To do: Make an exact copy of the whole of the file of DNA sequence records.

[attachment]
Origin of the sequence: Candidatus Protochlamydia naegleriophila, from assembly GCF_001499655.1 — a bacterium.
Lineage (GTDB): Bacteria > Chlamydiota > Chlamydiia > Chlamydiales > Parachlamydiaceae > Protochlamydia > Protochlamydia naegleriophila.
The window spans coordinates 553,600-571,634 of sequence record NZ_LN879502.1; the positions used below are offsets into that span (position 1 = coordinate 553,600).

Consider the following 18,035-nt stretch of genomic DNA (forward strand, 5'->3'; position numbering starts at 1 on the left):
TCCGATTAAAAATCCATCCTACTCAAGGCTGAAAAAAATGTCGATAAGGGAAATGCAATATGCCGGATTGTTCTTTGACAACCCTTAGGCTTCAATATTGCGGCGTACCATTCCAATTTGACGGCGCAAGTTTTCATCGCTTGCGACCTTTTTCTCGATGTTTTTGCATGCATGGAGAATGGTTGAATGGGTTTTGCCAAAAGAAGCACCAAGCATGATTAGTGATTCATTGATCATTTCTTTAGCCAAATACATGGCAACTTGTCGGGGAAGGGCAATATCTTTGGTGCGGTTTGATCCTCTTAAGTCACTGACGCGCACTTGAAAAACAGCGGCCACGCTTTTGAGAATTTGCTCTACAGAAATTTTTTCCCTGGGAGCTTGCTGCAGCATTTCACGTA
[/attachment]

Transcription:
Origin of the sequence: Candidatus Protochlamydia naegleriophila, from assembly GCF_001499655.1 — a bacterium.
Lineage (GTDB): Bacteria > Chlamydiota > Chlamydiia > Chlamydiales > Parachlamydiaceae > Protochlamydia > Protochlamydia naegleriophila.
The window spans coordinates 553,600-571,634 of sequence record NZ_LN879502.1; the positions used below are offsets into that span (position 1 = coordinate 553,600).

Consider the following 18,035-nt stretch of genomic DNA (forward strand, 5'->3'; position numbering starts at 1 on the left):
TCCGATTAAAAATCCATCCTACTCAAGGCTGAAAAAAATGTCGATAAGGGAAATGCAATATGCCGGATTGTTCTTTGACAACCCTTAGGCTTCAATATTGCGGCGTACCATTCCAATTTGACGGCGCAAGTTTTCATCGCTTGCGACCTTTTTCTCGATGTTTTTGCATGCATGGAGAATGGTTGAATGGGTTTTGCCAAAAGAAGCACCAAGCATGATTAGTGATTCATTGATCATTTCTTTAGCCAAATACATGGCAACTTGTCGGGGAAGGGCAATATCTTTGGTGCGGTTTGATCCTCTTAAGTCACTGACGCGCACTTGAAAAACAGCGGCCACGCTTTTGAGAATTTGCTCTACAGAAATTTTTTCCCTGGGAGCTTGCTGCAGCATTTCACGTA